Critics assail the US Department of the Interior's draft policy on scientific integrity.
If there is one thing about Barack Obama's US presidency that has warmed the hearts of scientists, it is his March 2009 memo on scientific integrity. It seemed to signal a break from alleged political interference with science, and suggested that the incoming government would put sound science at the centre of policy-making. But the first draft policy on scientific integrity from a federal agency, released by the Department of the Interior (DOI) on 31 August, has drawn a storm of criticism from watchdogs including the Union of Concerned Scientists (UCS), based in Cambridge, Massachusetts.
The memo charged agencies with developing policies on scientific integrity, meant to ensure that procedures and decisions are based on solid science. (Scientific misconduct policies, already in force at several agencies, have a different aim: policing the research practices of individual scientists.) But implementing Obama's vision may be harder than expected.
In April, the DOI's research and oversight operation was catapulted into the media spotlight by the Deepwater Horizon oil spill in the Gulf of Mexico, which gave currency to independent allegations that officials at the department's Minerals Management Service — later renamed the Bureau of Ocean Energy, Management, Regulation and Enforcement (BOEMRE) — had grown cosy with the oil industry. On 28 April, a report from DOI inspector-general Mary Kendall criticized the agency for not having a comprehensive scientific integrity policy.
The DOI responded with their draft policy, open for public comment until 20 September. Among its stated objectives is protecting the public "from the effects of inaccurate information", but a sticking point for critics is a section that seems to let political appointees at the top of the agency off the hook if they alter scientific documents. The policy says that "decision-makers may be involved in editing of documents for clarification of major points to aid decision-making". This is loaded language for critics who say that it leaves the door open to political interference.
Decision-makers are in a position to create far more mischief than a typical scientist would. ,
An example of interference is the case of Julie MacDonald, former deputy assistant secretary of the US Fish and Wildlife Service (FWS), part of the DOI. MacDonald resigned in 2007 after it came to light that she had reversed findings on endangered species such as the sage grouse (Centrocercus urophasianus) when editing documents by scientists. "Decision-makers are in a position to create far more mischief than a typical scientist would," says Francesca Grifo of the UCS.
The policy also warns that "Public release of a scientific product without the required level of review or without the inclusion of appropriate disclaimers" could be considered misconduct — something that advocacy groups say could be used to force out whistle-blowers or even just scientists who circulate their work to external colleagues for comments. "What's premature release is subjective," says John Fitzgerald of the Society for Conservation Biology in Washington DC.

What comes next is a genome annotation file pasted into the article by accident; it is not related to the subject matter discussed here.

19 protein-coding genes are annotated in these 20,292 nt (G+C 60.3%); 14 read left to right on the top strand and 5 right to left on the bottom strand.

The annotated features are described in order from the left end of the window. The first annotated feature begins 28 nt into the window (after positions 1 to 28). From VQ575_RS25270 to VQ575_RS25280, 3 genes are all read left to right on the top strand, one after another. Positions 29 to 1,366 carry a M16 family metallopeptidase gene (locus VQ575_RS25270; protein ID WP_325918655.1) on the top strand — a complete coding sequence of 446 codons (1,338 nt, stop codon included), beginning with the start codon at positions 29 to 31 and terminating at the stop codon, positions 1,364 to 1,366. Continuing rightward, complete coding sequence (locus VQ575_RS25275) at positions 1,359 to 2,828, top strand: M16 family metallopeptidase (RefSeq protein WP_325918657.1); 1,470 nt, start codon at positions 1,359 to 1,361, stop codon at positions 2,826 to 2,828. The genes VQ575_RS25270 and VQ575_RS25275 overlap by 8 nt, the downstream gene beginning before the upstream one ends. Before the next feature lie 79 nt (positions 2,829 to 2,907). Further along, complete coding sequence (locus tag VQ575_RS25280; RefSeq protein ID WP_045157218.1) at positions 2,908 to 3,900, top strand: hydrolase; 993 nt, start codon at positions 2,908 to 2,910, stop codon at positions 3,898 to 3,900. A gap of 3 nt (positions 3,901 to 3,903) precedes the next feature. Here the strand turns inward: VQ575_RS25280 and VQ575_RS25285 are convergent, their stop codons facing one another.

Andrew Eller, a former FWS biologist who in 2004 brought a separate complaint about the use of flawed data, says that he doesn't believe the draft policy is sufficient to restrain managers from distorting information. Eller was fired from the FWS but reinstated in 2005 after his complaint was upheld. "The policy as proposed would not have prevented the problems I encountered," he says.
Policy-makers may be outside the purview of the integrity policy, but the document does stipulate disciplinary actions — including possible dismissal — for scientific staff who deviate from it. The policy includes not only the usual prohibition of plagiarism, fabrication and falsification, but also a Code of Scientific Conduct. The advocacy group Public Employees for Environmental Responsibility, in Washington DC, has identified the code as virtually identical to one put out in a DOI press release in 2002 during George W. Bush's administration.
The DOI has emphasized that its policy is a draft, and it is ready to accept criticism. "We're looking to solicit comment from the scientific community to improve it," says Kendra Barkoff, press secretary for the DOI. She says that the policy will be worked on by Alan Thornhill, science adviser to BOEMRE, and Marcia McNutt, director of the US Geological Survey — the only section of the DOI found by the inspector-general to have a comprehensive integrity policy.
Nick Steneck, a research ethicist at the University of Michigan in Ann Arbor, says DOI officials are probably hampered by a lack of direction from the White House's Office of Science and Technology Policy, which was charged in the Obama memo with providing recommendations for action on scientific integrity by July 2009. The office's director, John Holdren, said in a blog post on 18 June that the process of formulating a policy was more "laborious and time-consuming" than had been expected. Now it seems that the DOI has become a test case for the government. "They clearly are setting the precedent for how an agency is responding to that memo," says Steneck.
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Reich, E. 'Sound science' code draws fire. Nature 467, 263 (2010). https://doi.org/10.1038/467263a